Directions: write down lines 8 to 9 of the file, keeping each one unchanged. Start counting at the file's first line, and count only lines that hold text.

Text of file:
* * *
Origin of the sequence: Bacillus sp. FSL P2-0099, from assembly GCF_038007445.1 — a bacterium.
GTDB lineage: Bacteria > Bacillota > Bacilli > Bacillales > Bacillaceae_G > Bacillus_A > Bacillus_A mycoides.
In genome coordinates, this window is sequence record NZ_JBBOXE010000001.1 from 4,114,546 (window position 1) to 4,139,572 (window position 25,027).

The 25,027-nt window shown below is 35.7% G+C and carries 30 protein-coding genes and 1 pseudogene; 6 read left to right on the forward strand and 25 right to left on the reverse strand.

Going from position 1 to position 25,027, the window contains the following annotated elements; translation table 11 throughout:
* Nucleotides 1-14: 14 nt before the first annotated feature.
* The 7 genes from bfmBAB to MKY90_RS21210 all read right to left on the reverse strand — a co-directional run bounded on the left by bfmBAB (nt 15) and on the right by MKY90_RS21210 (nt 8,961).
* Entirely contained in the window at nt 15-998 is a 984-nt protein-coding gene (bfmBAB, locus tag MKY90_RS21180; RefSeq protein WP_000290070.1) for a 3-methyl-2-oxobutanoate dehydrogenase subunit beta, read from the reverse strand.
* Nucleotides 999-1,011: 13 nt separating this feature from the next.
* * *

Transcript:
* Entirely contained in the window at nt 15-998 is a 984-nt protein-coding gene (bfmBAB, locus tag MKY90_RS21180; RefSeq protein WP_000290070.1) for a 3-methyl-2-oxobutanoate dehydrogenase subunit beta, read from the reverse strand.
* Nucleotides 999-1,011: 13 nt separating this feature from the next.